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Mastering the Art of Recruiting: Strategies for Finding High-Performing Sterile Processing Techs

Updated: Jul 12, 2023



[This guest column was written by Beyond Clean Advisory Group member Brandon Todd, MDiv, ThM, CRCST, CHL, CIS, CER, Sterile Processing Manager at Norton Healthcare in Louisville, KY]


Hiring managers conduct hundreds of interviews a year. Given the complexity and variety of skills required to be a high performing sterile processing technician, how do you, as the hiring manager, find that rock star sterile processing technician? The high performer who will produce exceptional productivity while meeting the high quality demands of our industry. The technician who can plow through 20 total revision loaners before lunch, who can pull 50+ case carts and still have time to restock the peel packs, who can be garbed in full PPE and stare down 12 spine cases hitting the decon door, channel Liam Neeson’s character in Taken and say “I have a very particular set of skills, skills I have acquired over a very long career, skills that make me a nightmare for people (germs) like you!”


Finding that rock star candidate is like finding a needle in a haystack. This article will provide you with some tried and true strategies to weed through the canned answers and find your Liam Neeson to get ready to Fight Dirty!


1. Raise your Standards

Across the nation we are experiencing a massive staffing crisis. The job market has changed so dramatically that many leaders are so desperate for help that they are just hiring warm bodies to fill chairs and hoping for the best. I understand the pressure and have been in very tight situations like it but setting your standards high will pay off in the end. I often tell candidates that sterile processing is an entry level job, meaning you do not need any specialized training or education, but it is certainly not entry level work! Be strategic and stop viewing your department as an entry level job and hiring sub-par candidates.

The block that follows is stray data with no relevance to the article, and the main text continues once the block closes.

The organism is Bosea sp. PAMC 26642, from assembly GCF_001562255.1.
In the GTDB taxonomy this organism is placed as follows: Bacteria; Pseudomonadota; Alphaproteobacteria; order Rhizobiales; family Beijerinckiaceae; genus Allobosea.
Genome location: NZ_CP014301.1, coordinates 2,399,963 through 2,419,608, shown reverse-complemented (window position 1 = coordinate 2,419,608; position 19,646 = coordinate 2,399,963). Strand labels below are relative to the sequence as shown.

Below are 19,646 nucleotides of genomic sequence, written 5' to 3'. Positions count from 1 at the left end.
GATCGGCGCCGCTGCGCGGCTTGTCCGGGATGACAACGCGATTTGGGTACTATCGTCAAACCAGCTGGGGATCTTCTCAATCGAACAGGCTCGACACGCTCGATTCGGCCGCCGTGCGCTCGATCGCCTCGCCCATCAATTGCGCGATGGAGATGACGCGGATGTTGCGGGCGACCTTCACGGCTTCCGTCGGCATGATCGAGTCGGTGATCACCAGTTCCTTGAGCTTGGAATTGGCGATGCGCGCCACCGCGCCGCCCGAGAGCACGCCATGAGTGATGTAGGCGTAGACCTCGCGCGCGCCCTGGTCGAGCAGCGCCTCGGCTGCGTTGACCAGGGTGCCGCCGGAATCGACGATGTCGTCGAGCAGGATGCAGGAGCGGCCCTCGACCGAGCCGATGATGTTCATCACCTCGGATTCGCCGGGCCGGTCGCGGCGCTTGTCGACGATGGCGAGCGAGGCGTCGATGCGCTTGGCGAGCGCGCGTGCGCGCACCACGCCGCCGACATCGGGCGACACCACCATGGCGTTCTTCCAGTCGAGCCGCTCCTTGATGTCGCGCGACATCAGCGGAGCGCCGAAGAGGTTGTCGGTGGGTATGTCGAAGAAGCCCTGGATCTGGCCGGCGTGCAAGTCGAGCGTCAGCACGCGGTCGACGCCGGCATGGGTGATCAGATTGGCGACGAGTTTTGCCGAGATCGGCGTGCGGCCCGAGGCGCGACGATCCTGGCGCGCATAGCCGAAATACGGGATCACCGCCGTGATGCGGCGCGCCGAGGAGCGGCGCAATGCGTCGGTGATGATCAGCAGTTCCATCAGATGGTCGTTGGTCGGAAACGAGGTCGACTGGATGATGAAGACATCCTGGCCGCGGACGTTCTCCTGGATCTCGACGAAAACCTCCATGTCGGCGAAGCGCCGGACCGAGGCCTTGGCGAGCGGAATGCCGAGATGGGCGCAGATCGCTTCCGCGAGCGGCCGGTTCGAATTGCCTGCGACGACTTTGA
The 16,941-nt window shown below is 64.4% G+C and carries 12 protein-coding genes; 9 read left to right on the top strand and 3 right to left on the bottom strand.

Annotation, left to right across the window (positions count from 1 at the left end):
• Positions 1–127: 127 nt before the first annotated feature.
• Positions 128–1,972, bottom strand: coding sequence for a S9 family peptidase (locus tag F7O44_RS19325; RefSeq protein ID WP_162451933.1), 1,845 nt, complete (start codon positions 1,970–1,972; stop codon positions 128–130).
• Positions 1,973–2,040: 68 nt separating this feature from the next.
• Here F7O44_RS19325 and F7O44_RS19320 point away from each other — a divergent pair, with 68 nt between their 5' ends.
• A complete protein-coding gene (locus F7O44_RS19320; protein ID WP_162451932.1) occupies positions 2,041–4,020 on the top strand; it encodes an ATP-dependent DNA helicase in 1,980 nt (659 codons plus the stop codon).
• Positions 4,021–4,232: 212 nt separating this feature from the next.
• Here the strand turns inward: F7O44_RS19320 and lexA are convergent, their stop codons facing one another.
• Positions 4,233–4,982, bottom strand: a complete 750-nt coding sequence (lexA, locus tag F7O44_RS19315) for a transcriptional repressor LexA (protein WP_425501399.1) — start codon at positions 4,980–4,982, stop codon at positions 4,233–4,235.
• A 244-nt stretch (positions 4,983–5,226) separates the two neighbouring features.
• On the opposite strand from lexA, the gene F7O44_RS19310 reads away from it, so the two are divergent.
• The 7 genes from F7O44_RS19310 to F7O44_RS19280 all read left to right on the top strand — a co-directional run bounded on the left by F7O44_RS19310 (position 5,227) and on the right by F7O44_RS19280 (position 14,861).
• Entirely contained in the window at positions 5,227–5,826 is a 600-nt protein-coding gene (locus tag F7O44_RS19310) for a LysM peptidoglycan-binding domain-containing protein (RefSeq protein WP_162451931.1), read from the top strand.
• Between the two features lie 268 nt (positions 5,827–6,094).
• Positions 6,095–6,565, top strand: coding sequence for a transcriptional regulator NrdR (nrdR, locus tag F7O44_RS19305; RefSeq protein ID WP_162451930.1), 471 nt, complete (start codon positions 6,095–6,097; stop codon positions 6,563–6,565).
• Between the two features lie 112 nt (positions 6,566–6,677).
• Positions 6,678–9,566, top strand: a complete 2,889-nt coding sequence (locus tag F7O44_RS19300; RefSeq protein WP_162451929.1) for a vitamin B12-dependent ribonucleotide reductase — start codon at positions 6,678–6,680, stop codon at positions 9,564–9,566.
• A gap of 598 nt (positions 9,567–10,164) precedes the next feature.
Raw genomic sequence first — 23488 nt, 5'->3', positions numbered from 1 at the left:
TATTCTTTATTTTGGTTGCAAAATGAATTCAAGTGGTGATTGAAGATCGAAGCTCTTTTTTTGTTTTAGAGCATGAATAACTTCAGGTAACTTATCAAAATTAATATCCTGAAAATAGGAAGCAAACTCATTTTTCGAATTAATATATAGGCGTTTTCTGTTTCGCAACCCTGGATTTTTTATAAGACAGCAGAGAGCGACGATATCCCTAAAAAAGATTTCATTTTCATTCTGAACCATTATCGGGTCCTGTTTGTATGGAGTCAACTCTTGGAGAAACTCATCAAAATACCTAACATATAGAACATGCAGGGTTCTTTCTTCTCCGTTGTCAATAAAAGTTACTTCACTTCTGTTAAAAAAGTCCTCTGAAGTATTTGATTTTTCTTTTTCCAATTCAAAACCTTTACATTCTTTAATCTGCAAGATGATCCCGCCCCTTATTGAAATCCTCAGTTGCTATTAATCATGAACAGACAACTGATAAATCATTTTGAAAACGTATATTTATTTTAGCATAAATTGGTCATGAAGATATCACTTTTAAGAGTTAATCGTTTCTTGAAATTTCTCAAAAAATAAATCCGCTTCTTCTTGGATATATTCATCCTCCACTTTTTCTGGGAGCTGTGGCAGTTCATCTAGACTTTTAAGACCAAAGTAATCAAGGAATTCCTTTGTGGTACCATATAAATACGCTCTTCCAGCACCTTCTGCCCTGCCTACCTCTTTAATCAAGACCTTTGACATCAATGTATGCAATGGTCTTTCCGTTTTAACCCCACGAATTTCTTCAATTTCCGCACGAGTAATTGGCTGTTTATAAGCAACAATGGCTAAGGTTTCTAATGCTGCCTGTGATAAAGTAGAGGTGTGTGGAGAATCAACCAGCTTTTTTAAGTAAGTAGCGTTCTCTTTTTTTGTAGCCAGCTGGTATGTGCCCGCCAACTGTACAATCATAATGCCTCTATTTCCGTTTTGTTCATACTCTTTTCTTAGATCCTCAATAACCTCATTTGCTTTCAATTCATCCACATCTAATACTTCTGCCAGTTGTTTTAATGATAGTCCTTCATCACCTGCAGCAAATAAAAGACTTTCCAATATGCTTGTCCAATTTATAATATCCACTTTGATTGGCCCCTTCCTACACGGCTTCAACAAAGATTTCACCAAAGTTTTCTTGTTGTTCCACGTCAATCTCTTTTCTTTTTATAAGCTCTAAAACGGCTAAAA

An unfortunate stigma is that we are just glorified dish washers; even worse, someone once remarked to me that SPD stood for “Stupid People Downstairs”. Anyone who has been in an SPD department for more than a day immediately recognizes how insulting and far from the truth those sentiments are. But many leaders are subconsciously falling prey to this mentality by hiring out of desperation rather than inspiration. Set your sights on the ideal performer and only hire candidates that display that aptitude.

One of the risks in only hiring the best, is that the rock stars often take off and get promoted out of your department. This critique has always baffled me. You will get more value out of the best candidate for 2 years than the bad candidate for 15. Leaders who reject great candidates out of fear of becoming a stepping stone, will end up being the ones stepped on by poor performers with long tenure.


2. Train your Recruiter/ Think Outside of the Box

Your Recruiter is your wing-man. While they are essential you cannot rely on them to know the specific needs and skillsets required for your department. At the end of the day it is your job to hire the right candidate, but your recruiter can act as a gatekeeper, rejecting candidates before they waste your time and sending you their best picks. The problem is that they may have a different expectation than you do. I worked with a recruiter for a season that would only send me PCA and ESD candidates because that's what he thought would be the best candidate pool. I later found out that he would predominantly reject candidates with warehouse, retail, or restaurant backgrounds because he thought that is not the right skill set.